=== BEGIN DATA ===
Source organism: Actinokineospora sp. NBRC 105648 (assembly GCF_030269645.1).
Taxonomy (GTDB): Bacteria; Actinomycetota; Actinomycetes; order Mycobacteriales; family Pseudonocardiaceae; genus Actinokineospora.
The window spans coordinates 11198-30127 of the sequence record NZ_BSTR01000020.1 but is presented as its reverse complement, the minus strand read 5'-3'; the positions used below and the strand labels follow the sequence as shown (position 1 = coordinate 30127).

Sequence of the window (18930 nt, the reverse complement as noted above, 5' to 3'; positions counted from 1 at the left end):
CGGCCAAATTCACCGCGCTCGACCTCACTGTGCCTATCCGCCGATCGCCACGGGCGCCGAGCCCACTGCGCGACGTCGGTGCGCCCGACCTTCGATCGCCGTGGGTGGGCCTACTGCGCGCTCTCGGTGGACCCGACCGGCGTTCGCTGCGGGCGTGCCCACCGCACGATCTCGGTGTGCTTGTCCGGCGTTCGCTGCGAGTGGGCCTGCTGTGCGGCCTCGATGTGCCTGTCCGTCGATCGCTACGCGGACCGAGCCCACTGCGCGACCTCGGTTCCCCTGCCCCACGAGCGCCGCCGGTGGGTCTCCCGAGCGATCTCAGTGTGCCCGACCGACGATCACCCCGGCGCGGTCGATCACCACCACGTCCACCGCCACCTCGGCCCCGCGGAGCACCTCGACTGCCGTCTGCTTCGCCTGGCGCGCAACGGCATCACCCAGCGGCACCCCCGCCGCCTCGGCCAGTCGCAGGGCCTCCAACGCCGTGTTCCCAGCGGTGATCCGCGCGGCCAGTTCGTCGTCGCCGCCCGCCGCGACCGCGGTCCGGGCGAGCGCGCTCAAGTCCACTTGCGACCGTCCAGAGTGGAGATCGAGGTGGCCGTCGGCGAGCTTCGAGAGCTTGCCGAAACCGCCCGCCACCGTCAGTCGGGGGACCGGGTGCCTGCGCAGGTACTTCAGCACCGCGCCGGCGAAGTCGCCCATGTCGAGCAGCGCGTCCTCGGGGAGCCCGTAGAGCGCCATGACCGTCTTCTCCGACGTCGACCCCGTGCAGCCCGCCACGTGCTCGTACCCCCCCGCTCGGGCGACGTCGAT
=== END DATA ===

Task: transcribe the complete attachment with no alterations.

Source organism: Actinokineospora sp. NBRC 105648 (assembly GCF_030269645.1).
Taxonomy (GTDB): Bacteria; Actinomycetota; Actinomycetes; order Mycobacteriales; family Pseudonocardiaceae; genus Actinokineospora.
The window spans coordinates 11198-30127 of the sequence record NZ_BSTR01000020.1 but is presented as its reverse complement, the minus strand read 5'-3'; the positions used below and the strand labels follow the sequence as shown (position 1 = coordinate 30127).

Sequence of the window (18930 nt, the reverse complement as noted above, 5' to 3'; positions counted from 1 at the left end):
CGGCCAAATTCACCGCGCTCGACCTCACTGTGCCTATCCGCCGATCGCCACGGGCGCCGAGCCCACTGCGCGACGTCGGTGCGCCCGACCTTCGATCGCCGTGGGTGGGCCTACTGCGCGCTCTCGGTGGACCCGACCGGCGTTCGCTGCGGGCGTGCCCACCGCACGATCTCGGTGTGCTTGTCCGGCGTTCGCTGCGAGTGGGCCTGCTGTGCGGCCTCGATGTGCCTGTCCGTCGATCGCTACGCGGACCGAGCCCACTGCGCGACCTCGGTTCCCCTGCCCCACGAGCGCCGCCGGTGGGTCTCCCGAGCGATCTCAGTGTGCCCGACCGACGATCACCCCGGCGCGGTCGATCACCACCACGTCCACCGCCACCTCGGCCCCGCGGAGCACCTCGACTGCCGTCTGCTTCGCCTGGCGCGCAACGGCATCACCCAGCGGCACCCCCGCCGCCTCGGCCAGTCGCAGGGCCTCCAACGCCGTGTTCCCAGCGGTGATCCGCGCGGCCAGTTCGTCGTCGCCGCCCGCCGCGACCGCGGTCCGGGCGAGCGCGCTCAAGTCCACTTGCGACCGTCCAGAGTGGAGATCGAGGTGGCCGTCGGCGAGCTTCGAGAGCTTGCCGAAACCGCCCGCCACCGTCAGTCGGGGGACCGGGTGCCTGCGCAGGTACTTCAGCACCGCGCCGGCGAAGTCGCCCATGTCGAGCAGCGCGTCCTCGGGGAGCCCGTAGAGCGCCATGACCGTCTTCTCCGACGTCGACCCCGTGCAGCCCGCCACGTGCTCGTACCCCCCCGCTCGGGCGACGTCGAT